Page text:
2. Part of the problem is that what many churches are not looking for a pastor who is going to try new ideas out on them. They want predictability and security. No surprises. They want things to be the way they have been for three generations. If you listen carefully, the distinctions between pastors have to do with personality (ie: friendliness), preaching ability and whether he or she caused them to change. They perceive new seminary grads as a disruptive influence. And yet, if you dig a bit deeper into their experience as a church, the most loved pastors were those in their early years of ministry. So, the congregation setting for ministry is complex and challenging.
Ultimately, we do need to address the functioning of churches. We need to do it at the seminary and Presbytery level because if we have a larger supply of pastors and a huge demand for pulpits to be filled, and they are not, then this disconnect is hurting both sides of this equation. It is both a financial issue and a congregation culture issue

DennisS

I'm rather new at pastoral ministry, and am in a context of a small rural church in which 60% of the members joined over 30 years ago. Being rather new means that I'm also fresh out of seminary.

There's so much I agree with in the original blog post. The missional focus is truly essential. For those with Reformed theology, it is important to know what is going on in the world - not to play hide-and-seek. I'm working even harder in this area - especially so that it may inform the sermon.

A book I've been introduced to this year is, "The Four Pages of the Sermon" by Paul Scott Wilson. I can't do it justice here, but basically the four pages (meaning 4 fairly equal parts - not necessarily exactly four pages) are: 1) Trouble in the Scriptural text; 2) Trouble in the World; God's Action in the text; & 4) God's Action in the World. I find the balance between trouble and grace to be extremely helpful - so that we don't preach continue to preach only the problems that the people already know so well - but spend as much time on grace, on how God is at work right here and now. The shift towards hope is amazing. People can feel the tension, and can see the possibilities. There's so much more to this 4-part process. I haven't gotten but half-way through the book, but already I know it is going to change the way I preach, and change the way the hearers respond.

Back to the post: Precise boundaries are rather difficult, as each minister of the Gospel has different gifts, and each congregation has different gifts. Yet I do agree that the boundaries do tend to infringe heavily upon the pastor (and pastor's family).

I objected to the final sentence:

"So, if seminaries are having a difficult time recruiting people to parish ministry, then we need to ask the question about whether the way we function as an institutional church makes sense."

I don't believe it is the responsibility of seminaries to recruit people to parish ministry. It's not at all like finding a warm body to ask, "Do you want fries with that?" In addition, I think it's a fallacy that we have a shortage of people to take up parish ministry. If we actually have a shortage, why is it that so many seminary graduates cannot find a call? Instead, they work in restaurants or go to grad school.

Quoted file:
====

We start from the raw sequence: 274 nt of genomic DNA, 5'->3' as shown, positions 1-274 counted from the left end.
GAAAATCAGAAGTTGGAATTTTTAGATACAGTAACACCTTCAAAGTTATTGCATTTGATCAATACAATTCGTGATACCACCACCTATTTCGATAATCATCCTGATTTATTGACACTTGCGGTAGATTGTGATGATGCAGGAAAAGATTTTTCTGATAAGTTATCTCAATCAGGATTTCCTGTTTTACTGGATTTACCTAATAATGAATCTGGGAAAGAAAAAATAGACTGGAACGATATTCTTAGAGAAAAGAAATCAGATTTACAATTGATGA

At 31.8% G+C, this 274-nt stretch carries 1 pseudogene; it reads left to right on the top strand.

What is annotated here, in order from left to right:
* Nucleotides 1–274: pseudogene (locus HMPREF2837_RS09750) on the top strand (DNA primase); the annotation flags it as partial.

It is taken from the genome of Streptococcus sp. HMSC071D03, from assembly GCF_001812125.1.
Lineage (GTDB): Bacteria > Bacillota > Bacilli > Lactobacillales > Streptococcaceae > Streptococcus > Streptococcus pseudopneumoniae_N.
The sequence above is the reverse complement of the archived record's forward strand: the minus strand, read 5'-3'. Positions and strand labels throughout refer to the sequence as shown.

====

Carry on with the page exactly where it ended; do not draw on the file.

I'm out of time for today - I need to go pray with my family and get to bed.

Ed Brenegar

Thank you Chris. I'll respond in a separate posting.

Chris

Ed,

I appreciate your honest frustration as to why seminarians are not going into parish ministry. In the first part of your essay, you hit the nail on the head: "the principal issue is the inability to state with certainty precisely what the pastor's role is and isn't . As a result, the role is measured by the expectations that each member has, rather than some more objective criteria."

Unfortunately, at this point, you wander away from the relevant objective criteria ("biblical, theological and ecclesiastical" training) for the pablum of consumer-driven models focusing on "social networking and word-of-mouth marketing". Wasn't that precisely the problem you were concerned about? An overly consumer-driven picture of ministry? And the best answer you can come up with is to turn to those methods used to manipulate and affect consumers?

The answer is to be found in reading the Scriptures. Not only do they make us "wise unto salvation" (2 Tim. 3:15), but as the God-breathed revelation of Jesus Christ they "thoroughly equip [ministers] to be competent in every good work" (2 Tim. 3:17).

God knew that we would be tempted to make a chimera of the ministry. Therefore, the Spirit moved Paul to write the pastoral epistles, containing rather explicit instructions about how to minister among the people of God. Our confessions and history point to faithful ways of living out the convictions we find in those divinely given instructions.

Jesus said, "I am the vine; you are the branches. If a man remains in me and I in him, he will bear much fruit; apart from me you can do nothing." (John 15:5) Similarly, Paul said that we should "[l]et the word of Christ dwell richly in [us]" (Colossians 3:16).

The further we get away from the Scriptures, the less relevant and effective we become.